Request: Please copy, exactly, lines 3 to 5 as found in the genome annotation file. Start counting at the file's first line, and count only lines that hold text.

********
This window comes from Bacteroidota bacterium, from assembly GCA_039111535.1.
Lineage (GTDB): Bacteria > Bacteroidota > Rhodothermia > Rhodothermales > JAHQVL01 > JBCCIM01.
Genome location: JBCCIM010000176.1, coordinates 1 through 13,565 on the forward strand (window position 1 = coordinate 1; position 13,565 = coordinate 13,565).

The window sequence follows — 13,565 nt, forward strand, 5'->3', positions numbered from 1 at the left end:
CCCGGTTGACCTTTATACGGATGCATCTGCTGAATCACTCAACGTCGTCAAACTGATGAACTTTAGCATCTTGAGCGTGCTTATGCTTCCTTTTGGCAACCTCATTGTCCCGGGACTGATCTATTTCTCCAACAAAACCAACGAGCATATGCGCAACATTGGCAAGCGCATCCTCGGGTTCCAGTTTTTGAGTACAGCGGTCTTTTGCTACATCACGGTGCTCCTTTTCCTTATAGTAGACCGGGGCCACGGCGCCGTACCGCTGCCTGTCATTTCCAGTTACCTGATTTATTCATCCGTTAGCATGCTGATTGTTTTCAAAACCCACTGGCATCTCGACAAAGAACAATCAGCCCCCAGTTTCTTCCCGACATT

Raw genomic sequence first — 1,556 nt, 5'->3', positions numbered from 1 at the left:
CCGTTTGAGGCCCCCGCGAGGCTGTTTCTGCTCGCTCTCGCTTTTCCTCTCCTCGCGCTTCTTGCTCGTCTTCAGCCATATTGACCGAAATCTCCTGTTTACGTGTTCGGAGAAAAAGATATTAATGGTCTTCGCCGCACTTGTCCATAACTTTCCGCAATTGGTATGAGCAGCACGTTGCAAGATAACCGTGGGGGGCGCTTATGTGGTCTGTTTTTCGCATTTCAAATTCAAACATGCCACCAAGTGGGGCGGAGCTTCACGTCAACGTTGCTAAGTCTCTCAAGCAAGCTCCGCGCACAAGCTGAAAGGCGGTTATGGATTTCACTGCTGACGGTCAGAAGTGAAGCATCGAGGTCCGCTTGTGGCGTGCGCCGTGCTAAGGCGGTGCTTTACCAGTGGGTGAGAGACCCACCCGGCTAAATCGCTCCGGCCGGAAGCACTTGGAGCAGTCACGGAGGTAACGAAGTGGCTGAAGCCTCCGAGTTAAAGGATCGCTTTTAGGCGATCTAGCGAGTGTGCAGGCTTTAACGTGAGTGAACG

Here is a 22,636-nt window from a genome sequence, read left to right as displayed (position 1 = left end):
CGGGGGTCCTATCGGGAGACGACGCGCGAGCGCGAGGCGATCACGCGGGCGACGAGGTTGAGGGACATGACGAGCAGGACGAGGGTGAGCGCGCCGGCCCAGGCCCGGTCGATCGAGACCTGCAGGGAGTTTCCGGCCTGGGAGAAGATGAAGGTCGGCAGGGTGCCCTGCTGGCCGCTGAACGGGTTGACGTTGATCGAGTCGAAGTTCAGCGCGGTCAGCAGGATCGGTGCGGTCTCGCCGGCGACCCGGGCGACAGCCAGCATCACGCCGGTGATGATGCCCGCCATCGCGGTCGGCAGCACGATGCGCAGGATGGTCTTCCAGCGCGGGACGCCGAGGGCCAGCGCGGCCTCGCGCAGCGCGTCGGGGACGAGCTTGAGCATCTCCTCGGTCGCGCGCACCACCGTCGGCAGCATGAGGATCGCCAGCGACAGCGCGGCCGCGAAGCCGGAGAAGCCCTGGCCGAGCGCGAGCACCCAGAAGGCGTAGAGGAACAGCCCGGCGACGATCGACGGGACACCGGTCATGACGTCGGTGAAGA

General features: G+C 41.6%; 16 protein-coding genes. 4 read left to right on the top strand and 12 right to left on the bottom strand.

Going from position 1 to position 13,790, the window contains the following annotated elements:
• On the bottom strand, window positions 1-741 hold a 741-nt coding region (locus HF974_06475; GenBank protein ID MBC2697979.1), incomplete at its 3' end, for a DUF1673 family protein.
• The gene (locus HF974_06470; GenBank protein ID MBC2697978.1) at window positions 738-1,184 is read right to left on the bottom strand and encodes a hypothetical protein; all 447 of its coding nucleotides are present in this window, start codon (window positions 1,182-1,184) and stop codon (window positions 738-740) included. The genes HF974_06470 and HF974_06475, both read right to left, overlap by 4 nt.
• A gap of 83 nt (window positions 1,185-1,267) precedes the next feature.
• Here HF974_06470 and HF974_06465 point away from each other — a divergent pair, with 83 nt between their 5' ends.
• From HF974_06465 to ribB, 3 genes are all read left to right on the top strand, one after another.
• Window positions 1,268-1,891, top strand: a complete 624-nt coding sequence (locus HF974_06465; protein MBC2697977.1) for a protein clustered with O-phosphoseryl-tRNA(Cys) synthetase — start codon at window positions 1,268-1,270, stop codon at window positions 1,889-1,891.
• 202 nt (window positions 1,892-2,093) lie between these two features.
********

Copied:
Genome location: JBCCIM010000176.1, coordinates 1 through 13,565 on the forward strand (window position 1 = coordinate 1; position 13,565 = coordinate 13,565).

The window sequence follows — 13,565 nt, forward strand, 5'->3', positions numbered from 1 at the left end:
CCCGGTTGACCTTTATACGGATGCATCTGCTGAATCACTCAACGTCGTCAAACTGATGAACTTTAGCATCTTGAGCGTGCTTATGCTTCCTTTTGGCAACCTCATTGTCCCGGGACTGATCTATTTCTCCAACAAAACCAACGAGCATATGCGCAACATTGGCAAGCGCATCCTCGGGTTCCAGTTTTTGAGTACAGCGGTCTTTTGCTACATCACGGTGCTCCTTTTCCTTATAGTAGACCGGGGCCACGGCGCCGTACCGCTGCCTGTCATTTCCAGTTACCTGATTTATTCATCCGTTAGCATGCTGATTGTTTTCAAAACCCACTGGCATCTCGACAAAGAACAATCAGCCCCCAGTTTCTTCCCGACATT